DOZENS gathered at Parkend Baptist Church this week to pay tribute to much-loved man of the Forest, Maurice Bent.
Maurice’s family, friends and those who knew him came together to celebrate his life at his funeral on Wednesday afternoon (October 20).
Tributes were paid by Maurice’s friend Bob Jenkins and ministers told stories of his achievements in the community, as well as his passion for music, his faith and the Forest of Dean.
Bob spoke of Maurice’s earlier days working at Northern United Colliery and his work as an organ tuner and restorer, as well as his love for music, his friends and his family, including his wife Doreen, who he married at Ruardean Hill Baptist Church in 1958, his son Martin and his daughter Kay.
He told of Maurice’s pride at once having the opportunity to perform at Gloucester Cathedral as well as his many achievements in the local community, including the donation of a support car to the ‘Hope for Tomorrow’ campaign to bring mobile chemotherapy treatment into the Forest during his year as President of the Forest of Dean Rotary Club.
The congregation were told of Maurice’s love of gardening, which he passed on to his daughter Kay, and the time he spent tending to his greenhouse which was “packed every year”.
Ministers retold stories of how Maurice used to take Kay and his son Martin to work with him as an organ restorer, which took them “all over the place”, and how Kay remembers hearing the magic word, “next!”, when he had finished working on each pipe.
Attendees also heard of how he often attempted to teach his friends and family members, including Martin’s wife Karen, the Forest dialect, and how he was seldom swayed by anybody’s opinion apart from Kay’s, with his friends, and the medical staff who cared for him in later life, often going to her and saying “can you have a word with your dad, he listens to you”.
The service included readings about two of his biggest passions, music and its connection to christian prayer, as well as four hymns that were chosen by Maurice.
During the reading, it was said that Maurice’s love for music was so great that he was probably already deep in conversation with late local musician Herbert Howells about the finer details of his compositions.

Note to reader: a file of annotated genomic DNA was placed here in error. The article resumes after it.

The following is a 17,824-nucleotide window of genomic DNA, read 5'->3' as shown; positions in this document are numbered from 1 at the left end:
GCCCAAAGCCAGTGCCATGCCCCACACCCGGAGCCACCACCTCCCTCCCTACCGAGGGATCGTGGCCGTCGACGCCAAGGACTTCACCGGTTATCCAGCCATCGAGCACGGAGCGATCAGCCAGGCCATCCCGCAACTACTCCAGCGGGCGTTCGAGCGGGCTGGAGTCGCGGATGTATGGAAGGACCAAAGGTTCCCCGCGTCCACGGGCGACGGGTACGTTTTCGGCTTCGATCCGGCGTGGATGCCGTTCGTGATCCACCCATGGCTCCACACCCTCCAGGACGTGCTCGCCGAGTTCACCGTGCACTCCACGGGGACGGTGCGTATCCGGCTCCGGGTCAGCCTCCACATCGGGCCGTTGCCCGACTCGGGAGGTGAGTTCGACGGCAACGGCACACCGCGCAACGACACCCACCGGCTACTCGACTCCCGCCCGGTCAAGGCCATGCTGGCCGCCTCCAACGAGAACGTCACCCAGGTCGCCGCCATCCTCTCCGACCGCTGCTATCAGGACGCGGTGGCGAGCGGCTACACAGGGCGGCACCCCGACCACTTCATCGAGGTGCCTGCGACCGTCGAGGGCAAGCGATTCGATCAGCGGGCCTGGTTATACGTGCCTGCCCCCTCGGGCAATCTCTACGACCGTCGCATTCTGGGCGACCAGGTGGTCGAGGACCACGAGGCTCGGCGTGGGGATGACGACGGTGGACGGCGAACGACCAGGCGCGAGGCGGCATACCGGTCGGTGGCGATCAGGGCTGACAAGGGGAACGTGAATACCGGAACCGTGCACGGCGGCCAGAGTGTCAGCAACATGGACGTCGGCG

There was also a reading of a poem written by Maurice’s sister, Miriam Taylor, in 1982 called ‘A Corner of England (Between Severn and Wye)’, which tells of the natural beauty of the local area as well as the financial hardships faced by working people.
Those who attended the funeral were asked not to wear black, and donations were accepted to be split between Great Oaks Dean Forest Hospice and Woodside County Primary School.
He was buried at Ruardean Hill Baptist Church in a private burial following the funeral, and attendees were invited to join the family afterwards for light refreshments at Speech House Hotel, a place that Maurice often frequented.
Maurice peacefully passed away at his home on October 3, aged 87.
He was well-known locally as an author, Queen’s Verderer and primary campaigner in the successful efforts to save the Forest from privatisation and retain the Dilke Memorial Hospital.
Born in Ruardean, he initially trained as a carpenter at Northern United Colliery, before, as keen church organist, he became known internationally as an organ restorer, with his work taking him as far afield as the Caribbean.
As well as playing a key role in local campaigns to save the Dilke and keep the Forest in public ownership, he was a leading supporter of the restoration of the Wilderness Teaching Centre at Mitcheldean.
A freeminer and Queen’s Verderer, Maurice authored a number of books on the mining, musical and social history of the Forest during his lifetime, including ‘The
Highest Point in the Dean’, ‘The Last Deep Mine of Dean’ and ‘The Musical Traditions of the Dean’.
As an active churchman, he was a Deacon and one-time President of the Gloucester Sunday School Union.
Maurice was also President and Founder of the Herbert Howells Society, which commemorates the life of the Lydney-born composer by funding young musicians to take part in competitions, and founded The Royal Forest of Dean Organ Society.